# What happened to the solutions of this logarithmic equation?

Asked by

dxs (

14404)
6 days ago

Our math class is talking about logarithms now, and we came across a really interesting problem while solving a logarithmic equation: 2^^(log2(x^^2))=4, log2 means log of base 2, m^^n means m to the nth power.

Here’s how I solved it:

1. 2^^(log2(x^^2)) = 4

2. log2(4) = log2(x^^2)

3. 4 = x^^2

4. x = +/- 2

Here’s how the other person solved it:

1. 2^^(log2(x^^2)) = 4

2. 2^^(log2(x^^2)) = 2^^2

3. log2(x^^2)= 2

4. 2 log2(x)=2

5. log2(x) = 1

6. x=2

One of the solutions vanished! We thought it had something to with the property used in line 3 of her proof: log(X^^c) = c log(X). log(X^^c) = 0 has c solutions by the Fundamental Theorem of Algebra, while c log(x) = 0 only requires one. This property seems to deplete the number of solutions. How can one justify this phenomenon? It doesn’t seem mathematically sound to me. Where did the solutions go?

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## 6 Answers

They decided not to use imaginary or complex numbers. Like the square root of + and – 2

I think you lose it in Line 2 of her solution. it could be 2^^2, or (-2)^^2.

4 has both a positive square root and a negative square root.

Pretty sure @zenvelo has it. I’ll look more closely tomorrow.

The problem occurs in going from line 3 to line 4. log2(x^^2) = 2 log2(x) only holds when x is positive.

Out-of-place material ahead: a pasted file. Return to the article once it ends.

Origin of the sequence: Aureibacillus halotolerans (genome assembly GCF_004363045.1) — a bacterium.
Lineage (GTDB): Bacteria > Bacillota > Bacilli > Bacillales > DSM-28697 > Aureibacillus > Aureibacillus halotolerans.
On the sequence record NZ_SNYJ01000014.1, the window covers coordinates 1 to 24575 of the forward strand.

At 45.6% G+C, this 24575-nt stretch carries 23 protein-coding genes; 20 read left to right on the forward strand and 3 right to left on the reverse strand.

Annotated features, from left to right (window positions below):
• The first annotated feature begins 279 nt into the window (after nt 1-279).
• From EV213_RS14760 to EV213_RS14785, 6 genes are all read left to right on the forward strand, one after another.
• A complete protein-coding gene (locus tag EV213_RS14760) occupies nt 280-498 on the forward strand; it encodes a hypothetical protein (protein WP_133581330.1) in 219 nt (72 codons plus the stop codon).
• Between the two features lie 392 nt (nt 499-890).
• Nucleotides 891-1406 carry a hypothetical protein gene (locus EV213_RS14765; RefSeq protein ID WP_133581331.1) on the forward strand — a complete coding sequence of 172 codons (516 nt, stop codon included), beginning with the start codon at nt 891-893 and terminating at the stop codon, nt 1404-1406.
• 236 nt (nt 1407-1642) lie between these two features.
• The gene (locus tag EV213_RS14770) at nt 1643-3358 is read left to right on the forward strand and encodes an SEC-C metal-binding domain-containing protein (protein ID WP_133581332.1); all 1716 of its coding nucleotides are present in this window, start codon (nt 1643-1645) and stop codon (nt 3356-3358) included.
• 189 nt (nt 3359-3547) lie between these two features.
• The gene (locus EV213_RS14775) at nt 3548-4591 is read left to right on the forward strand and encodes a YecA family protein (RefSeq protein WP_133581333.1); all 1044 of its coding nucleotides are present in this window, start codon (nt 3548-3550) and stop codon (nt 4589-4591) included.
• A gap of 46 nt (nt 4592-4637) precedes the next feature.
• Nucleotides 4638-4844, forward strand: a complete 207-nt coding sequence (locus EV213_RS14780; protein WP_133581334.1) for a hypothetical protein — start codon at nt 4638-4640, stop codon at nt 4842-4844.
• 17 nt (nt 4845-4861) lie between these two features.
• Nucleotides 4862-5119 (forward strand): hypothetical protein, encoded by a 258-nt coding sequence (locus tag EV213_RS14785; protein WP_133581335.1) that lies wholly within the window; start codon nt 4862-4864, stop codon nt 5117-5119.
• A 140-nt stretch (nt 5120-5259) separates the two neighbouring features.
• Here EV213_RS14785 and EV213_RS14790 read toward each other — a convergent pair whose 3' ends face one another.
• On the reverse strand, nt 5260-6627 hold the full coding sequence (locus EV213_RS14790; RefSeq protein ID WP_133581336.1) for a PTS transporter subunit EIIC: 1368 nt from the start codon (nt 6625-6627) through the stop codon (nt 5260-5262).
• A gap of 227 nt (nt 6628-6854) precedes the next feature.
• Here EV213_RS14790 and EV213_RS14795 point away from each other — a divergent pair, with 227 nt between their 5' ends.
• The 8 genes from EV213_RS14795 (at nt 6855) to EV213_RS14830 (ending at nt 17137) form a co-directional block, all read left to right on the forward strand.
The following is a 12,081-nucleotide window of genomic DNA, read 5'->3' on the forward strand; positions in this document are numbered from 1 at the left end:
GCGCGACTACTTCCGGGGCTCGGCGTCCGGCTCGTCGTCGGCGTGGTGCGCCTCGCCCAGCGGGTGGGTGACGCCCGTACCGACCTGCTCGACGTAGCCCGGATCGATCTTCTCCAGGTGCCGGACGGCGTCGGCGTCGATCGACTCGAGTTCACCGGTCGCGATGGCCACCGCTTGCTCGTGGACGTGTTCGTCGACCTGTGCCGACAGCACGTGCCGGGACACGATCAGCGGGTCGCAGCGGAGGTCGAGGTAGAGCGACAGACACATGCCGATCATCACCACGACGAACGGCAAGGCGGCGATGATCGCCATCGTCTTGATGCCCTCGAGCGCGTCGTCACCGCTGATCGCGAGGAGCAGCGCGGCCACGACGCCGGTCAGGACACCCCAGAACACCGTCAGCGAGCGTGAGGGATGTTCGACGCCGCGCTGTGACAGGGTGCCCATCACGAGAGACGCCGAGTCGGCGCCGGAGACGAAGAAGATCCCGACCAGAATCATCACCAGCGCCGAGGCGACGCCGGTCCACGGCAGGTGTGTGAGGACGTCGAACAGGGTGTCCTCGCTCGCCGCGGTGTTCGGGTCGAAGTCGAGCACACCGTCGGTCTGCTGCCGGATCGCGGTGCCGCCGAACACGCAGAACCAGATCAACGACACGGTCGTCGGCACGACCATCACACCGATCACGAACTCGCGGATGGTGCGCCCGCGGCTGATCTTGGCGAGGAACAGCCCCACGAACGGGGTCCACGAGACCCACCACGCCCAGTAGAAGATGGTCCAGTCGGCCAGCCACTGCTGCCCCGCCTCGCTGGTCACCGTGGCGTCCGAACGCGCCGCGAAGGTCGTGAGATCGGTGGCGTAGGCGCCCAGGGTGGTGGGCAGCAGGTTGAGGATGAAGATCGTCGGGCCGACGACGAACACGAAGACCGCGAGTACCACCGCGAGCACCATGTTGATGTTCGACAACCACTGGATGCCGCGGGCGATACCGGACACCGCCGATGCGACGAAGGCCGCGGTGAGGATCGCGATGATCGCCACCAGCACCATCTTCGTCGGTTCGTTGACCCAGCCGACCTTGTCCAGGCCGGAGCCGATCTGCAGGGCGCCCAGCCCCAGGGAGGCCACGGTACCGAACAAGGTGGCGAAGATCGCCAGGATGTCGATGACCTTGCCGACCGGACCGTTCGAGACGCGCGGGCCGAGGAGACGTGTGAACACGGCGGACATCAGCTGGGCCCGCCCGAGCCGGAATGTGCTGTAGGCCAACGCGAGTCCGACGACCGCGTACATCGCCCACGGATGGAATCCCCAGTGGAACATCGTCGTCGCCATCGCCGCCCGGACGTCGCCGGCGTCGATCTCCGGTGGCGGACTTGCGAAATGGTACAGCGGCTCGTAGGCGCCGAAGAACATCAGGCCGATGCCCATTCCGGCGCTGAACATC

For example, log2((-2)^^2) = 2

Misapplying the rule gives 2 log2(-2) = 2 and then log2(-2)= 1, which is not true.

@zenvelo I don’t think that matters:

1. 2^^(log2(x^^2)) = (-2)^^2

2. 2^^(log2(x^^2)) = (-1*2)^^2

3. 2^^(log2(x^^2)) = ((-1)^^2*2^^2)

4. 2^^(log2(x^^2)) = 2^^2

Say c*log2(X) = log2(X^^c) = 1. Then c*log2(X) = 1 and log2(X^^c)=1. c*log(X) = 1 means 2^^1/c=x, or x is the c^th root of 2, which can have c solutions. log2(X^^c)=1 means 2=x^^c, or x^^c – 2 = 0, which has c solutions.

But, as @LostInParadise, pointed out, (-2)^^x is crazy. How many solutions does (-2)^^x -1 = 0 have? Does it interfere with the Fundamental Theorem of Algebra? I mean, I see that it appears not to be true in this case, but perhaps in a more general sense why? I’ll think more about this.

P.S. Sorry for the sloppy notation. To add to it, Fluther does strange things if you have only one caret.

When you talk about logarithms of negative numbers then you have to use complex numbers for the logarithms and things get messy. There is no contradiction with the Fundamental Theorem of Algebra, because that theorem only talks about polynomials, not raising to variable exponents.

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